Classic Americana Albums: The Ozark Mountain Daredevils “The Ozark Mountain Daredevils” (A&M, 1973)

Mention the Ozark Mountain Daredevils these days and most responses would be along the lines of “didn’t they have some soft, country-ish single in our charts years ago?”. Yes, that was ‘Jackie Blue’ in 1974 but their repertoire contained far more than 1970s country-pop. For the real Daredevils go back a year to their debut, eponymously titled, album. ‘The Quilt Album’, as it became known, is classic Americana because it takes country-rock as in The Byrds and the Flying Burrito Brothers not to Nashville but deep into to the real roots of their Missouri home.

For this reviewer ‘The Quilt Album‘ isn’t just a classic Americana album, it has been a constant companion for over 45 years. Opener ‘Country Girl’, a song of pure joy, says it all. Downhome lyrics and Steve Cash’s harp blends the Daredevils’ signature country-rock and electric bluegrass with harmonies to create a sound as uplifting as the sun rising over those Ozark mountains.

In 1971 “a ragtag collection of hippies, bohemians, and musicians of no fixed ambition” living in Springfield, Missouri formed the magnificently named Cosmic Corncob & His Amazing Ozark Mountain Daredevils. Their break came when, as The Ozark Mountain Daredevils, performing at the Cowtown Ballroom, Kansas City a certain Glyn Johns was in the audience. Having recently produced ‘Desperado’ by The Eagles he was on the lookout for a uniquely American sound. The Daredevils were perfect. Johns signed them up to A&M, helped choose the songs for an album then flew them over to London, England to record. The result was ‘The Ozark Mountain Daredevils’.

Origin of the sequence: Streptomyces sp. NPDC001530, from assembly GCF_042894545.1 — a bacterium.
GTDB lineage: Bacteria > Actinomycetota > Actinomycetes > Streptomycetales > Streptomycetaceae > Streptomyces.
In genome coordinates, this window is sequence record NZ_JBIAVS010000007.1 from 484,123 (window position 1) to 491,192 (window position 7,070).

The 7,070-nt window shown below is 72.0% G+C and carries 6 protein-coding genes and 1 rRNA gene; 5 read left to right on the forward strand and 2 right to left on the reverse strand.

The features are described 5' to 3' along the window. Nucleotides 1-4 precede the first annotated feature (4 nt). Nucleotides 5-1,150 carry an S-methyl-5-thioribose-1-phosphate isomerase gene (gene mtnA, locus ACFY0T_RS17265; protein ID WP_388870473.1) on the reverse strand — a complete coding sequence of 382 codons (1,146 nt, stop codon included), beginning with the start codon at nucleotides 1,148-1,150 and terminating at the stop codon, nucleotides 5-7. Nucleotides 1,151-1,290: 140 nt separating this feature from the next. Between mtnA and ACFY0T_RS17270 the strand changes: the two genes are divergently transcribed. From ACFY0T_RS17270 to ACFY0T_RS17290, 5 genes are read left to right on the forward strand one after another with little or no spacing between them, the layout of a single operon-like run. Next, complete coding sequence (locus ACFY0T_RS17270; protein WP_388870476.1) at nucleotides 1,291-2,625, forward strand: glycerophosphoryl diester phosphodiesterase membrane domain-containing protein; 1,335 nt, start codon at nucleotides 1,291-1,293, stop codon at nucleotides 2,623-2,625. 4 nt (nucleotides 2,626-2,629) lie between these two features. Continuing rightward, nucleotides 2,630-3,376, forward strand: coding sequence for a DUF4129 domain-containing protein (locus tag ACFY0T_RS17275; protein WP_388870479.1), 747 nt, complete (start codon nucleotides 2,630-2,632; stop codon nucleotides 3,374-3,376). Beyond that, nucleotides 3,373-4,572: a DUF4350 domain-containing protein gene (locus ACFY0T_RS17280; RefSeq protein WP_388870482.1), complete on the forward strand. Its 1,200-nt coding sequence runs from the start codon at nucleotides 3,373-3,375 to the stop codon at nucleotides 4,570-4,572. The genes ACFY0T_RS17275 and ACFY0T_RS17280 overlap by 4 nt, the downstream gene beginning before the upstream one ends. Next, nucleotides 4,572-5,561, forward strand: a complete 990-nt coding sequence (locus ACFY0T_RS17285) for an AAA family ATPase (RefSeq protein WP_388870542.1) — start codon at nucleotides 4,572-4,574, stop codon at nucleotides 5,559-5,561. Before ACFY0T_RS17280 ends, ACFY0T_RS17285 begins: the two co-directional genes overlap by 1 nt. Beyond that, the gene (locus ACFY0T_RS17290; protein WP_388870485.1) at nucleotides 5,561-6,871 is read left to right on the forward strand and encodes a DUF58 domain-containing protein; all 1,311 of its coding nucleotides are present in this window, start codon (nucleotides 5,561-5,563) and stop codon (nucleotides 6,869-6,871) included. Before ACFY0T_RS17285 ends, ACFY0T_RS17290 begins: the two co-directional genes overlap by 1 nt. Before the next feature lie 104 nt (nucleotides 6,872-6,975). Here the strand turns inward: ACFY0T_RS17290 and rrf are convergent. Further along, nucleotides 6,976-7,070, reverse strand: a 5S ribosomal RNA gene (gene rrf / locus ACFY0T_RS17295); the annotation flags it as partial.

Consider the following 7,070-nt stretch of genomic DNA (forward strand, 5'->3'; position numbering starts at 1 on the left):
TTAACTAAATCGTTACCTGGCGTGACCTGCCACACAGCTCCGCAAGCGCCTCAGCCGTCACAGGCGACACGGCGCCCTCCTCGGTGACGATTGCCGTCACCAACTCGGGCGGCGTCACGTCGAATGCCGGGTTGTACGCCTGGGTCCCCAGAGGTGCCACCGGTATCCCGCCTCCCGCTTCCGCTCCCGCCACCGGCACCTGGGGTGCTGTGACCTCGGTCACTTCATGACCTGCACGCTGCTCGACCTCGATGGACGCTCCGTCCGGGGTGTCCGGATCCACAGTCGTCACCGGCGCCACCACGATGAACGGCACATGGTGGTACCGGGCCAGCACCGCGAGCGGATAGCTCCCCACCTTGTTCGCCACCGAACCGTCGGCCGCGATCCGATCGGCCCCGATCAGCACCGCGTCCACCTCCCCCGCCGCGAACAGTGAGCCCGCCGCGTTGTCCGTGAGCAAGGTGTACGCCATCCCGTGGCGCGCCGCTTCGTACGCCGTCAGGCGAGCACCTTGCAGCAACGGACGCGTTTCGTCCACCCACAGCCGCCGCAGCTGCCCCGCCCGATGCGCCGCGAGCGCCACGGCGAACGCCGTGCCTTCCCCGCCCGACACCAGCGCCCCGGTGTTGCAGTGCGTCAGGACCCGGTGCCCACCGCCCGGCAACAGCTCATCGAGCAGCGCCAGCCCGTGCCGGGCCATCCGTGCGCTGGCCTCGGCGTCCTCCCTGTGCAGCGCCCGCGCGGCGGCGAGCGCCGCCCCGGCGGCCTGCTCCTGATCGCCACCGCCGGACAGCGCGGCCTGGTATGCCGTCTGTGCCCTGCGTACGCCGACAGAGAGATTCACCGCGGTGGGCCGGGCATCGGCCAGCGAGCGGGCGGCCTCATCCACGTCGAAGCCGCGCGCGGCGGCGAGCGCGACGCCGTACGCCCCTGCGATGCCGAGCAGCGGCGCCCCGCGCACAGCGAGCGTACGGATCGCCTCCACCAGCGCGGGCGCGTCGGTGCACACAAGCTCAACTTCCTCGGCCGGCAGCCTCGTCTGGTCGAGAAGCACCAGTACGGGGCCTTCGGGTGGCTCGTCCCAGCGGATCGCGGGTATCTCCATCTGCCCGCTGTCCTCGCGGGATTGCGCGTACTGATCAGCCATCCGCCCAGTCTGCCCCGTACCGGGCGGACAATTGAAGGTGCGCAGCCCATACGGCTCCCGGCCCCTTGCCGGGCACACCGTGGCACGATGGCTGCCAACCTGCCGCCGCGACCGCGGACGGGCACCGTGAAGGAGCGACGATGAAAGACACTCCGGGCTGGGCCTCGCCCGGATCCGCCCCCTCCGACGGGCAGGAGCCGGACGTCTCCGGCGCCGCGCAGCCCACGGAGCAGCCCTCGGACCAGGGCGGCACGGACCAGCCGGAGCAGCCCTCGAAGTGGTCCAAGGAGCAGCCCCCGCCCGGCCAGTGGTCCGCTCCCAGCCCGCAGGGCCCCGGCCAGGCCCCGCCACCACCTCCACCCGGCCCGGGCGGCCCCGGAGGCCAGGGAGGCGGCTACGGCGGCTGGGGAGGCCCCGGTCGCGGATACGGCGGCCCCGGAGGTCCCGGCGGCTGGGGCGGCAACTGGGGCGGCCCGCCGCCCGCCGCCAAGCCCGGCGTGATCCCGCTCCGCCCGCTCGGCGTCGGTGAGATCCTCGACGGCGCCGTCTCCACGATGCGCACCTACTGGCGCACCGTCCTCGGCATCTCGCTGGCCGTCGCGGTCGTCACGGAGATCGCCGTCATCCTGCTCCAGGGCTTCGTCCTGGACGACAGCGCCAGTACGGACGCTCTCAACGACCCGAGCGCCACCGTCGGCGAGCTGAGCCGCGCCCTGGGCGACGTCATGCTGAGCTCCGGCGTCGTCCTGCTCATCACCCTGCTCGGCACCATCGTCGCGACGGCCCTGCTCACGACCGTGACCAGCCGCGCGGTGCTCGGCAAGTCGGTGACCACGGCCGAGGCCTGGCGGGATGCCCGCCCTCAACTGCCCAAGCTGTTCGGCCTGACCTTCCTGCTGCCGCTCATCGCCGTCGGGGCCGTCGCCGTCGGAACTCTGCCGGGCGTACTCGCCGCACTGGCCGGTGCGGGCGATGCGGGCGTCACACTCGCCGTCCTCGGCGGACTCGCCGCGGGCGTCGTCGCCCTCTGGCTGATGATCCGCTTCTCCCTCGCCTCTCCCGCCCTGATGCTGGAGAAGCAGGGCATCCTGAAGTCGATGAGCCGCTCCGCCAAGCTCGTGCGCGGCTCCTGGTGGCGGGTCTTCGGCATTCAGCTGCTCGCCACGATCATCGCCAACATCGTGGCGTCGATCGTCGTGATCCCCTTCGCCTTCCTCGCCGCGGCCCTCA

‘Spaceship Orion’ and ‘Colorado Song’ are very much of their day and the latter’s huge crescendo of rock and big harmonies bore the mark of Johns’ production. Likewise, ‘Road to Glory’ builds up from a very west coast country rock sound into full-blown orchestral strings. Fine stuff but where the Daredevils really get interesting is when their unique hillbilly style dominates.

Most notable is ‘If You Wanna Get to Heaven’. Cash leads with his harp as the Daredevils belt out their first hit song, “If you wanna get to heaven you’ve got to raise a little hell”. ‘Black Sky’, is a pulsating reminder that however fast you want to live, the rhythm of the country never changes. ‘Standin’ on the Rock’ is simpler still, “I been standin’ on the rock waiting for my seeds to grow”. But jump on board the ‘Chicken Train’ and be carried far away from 1970s country rock to a timeless piece of roots music.  Cash’s harp and the eerie twang of John Dillon’s mouthbow are as vivid as “laser beams in my dreams”.

The final track sums up the Daredevils’ country hippy ideal. The washboard, country acoustic strumming and harp of ‘Beauty in the River’ burble with bucolic optimism, “it don’t matter what is said/ we can wake up from the dead and roll away the stone”.

The four albums they made in the 1970s defined the Ozark Mountain Daredevils. After that innumerable line-up changes and a desire among the founders to stay in Missouri meant little of recording significance. The Daredevils are still going though. Very sadly Cash died last year but the two other founders, Dillon, and bassist, Michael Granda with various friends still play the old faves in Springfield, Mo.

About Lyndon Bolton 137 Articles
Writing about americana, country, blues, folk and all stops in between
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Paul Kerr

I have to say that I prefer the next album, It’ll Shine When It Shines. Sure, Jackie Blue was slick but the album as whole really stands up. Was lucky enough to see them live when it came out.